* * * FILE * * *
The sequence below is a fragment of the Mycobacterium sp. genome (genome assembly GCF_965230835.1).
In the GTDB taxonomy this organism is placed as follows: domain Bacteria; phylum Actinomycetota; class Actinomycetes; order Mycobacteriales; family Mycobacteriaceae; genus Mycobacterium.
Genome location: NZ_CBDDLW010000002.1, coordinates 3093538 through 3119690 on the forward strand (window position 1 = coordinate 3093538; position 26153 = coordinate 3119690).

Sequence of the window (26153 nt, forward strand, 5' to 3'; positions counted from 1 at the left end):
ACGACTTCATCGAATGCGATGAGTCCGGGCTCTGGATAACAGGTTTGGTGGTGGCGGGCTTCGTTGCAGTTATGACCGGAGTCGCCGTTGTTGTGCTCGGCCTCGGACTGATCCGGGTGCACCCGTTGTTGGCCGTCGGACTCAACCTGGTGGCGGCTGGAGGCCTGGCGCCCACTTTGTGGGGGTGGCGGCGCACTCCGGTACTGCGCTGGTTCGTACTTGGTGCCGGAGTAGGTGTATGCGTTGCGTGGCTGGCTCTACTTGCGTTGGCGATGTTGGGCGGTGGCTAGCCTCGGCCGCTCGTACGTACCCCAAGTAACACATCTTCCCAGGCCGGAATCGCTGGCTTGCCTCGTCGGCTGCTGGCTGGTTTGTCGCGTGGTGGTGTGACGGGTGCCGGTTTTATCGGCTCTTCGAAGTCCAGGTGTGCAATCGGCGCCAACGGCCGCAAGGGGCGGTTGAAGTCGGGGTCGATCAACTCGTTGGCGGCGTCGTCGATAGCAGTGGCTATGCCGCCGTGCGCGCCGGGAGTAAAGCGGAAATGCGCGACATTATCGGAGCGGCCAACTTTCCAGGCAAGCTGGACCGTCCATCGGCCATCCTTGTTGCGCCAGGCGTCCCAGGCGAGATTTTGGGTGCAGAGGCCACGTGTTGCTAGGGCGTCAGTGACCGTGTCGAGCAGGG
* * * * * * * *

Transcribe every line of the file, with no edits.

The sequence below is a fragment of the Mycobacterium sp. genome (genome assembly GCF_965230835.1).
In the GTDB taxonomy this organism is placed as follows: domain Bacteria; phylum Actinomycetota; class Actinomycetes; order Mycobacteriales; family Mycobacteriaceae; genus Mycobacterium.
Genome location: NZ_CBDDLW010000002.1, coordinates 3093538 through 3119690 on the forward strand (window position 1 = coordinate 3093538; position 26153 = coordinate 3119690).

Sequence of the window (26153 nt, forward strand, 5' to 3'; positions counted from 1 at the left end):
ACGACTTCATCGAATGCGATGAGTCCGGGCTCTGGATAACAGGTTTGGTGGTGGCGGGCTTCGTTGCAGTTATGACCGGAGTCGCCGTTGTTGTGCTCGGCCTCGGACTGATCCGGGTGCACCCGTTGTTGGCCGTCGGACTCAACCTGGTGGCGGCTGGAGGCCTGGCGCCCACTTTGTGGGGGTGGCGGCGCACTCCGGTACTGCGCTGGTTCGTACTTGGTGCCGGAGTAGGTGTATGCGTTGCGTGGCTGGCTCTACTTGCGTTGGCGATGTTGGGCGGTGGCTAGCCTCGGCCGCTCGTACGTACCCCAAGTAACACATCTTCCCAGGCCGGAATCGCTGGCTTGCCTCGTCGGCTGCTGGCTGGTTTGTCGCGTGGTGGTGTGACGGGTGCCGGTTTTATCGGCTCTTCGAAGTCCAGGTGTGCAATCGGCGCCAACGGCCGCAAGGGGCGGTTGAAGTCGGGGTCGATCAACTCGTTGGCGGCGTCGTCGATAGCAGTGGCTATGCCGCCGTGCGCGCCGGGAGTAAAGCGGAAATGCGCGACATTATCGGAGCGGCCAACTTTCCAGGCAAGCTGGACCGTCCATCGGCCATCCTTGTTGCGCCAGGCGTCCCAGGCGAGATTTTGGGTGCAGAGGCCACGTGTTGCTAGGGCGTCAGTGACCGTGTCGAGCAGGG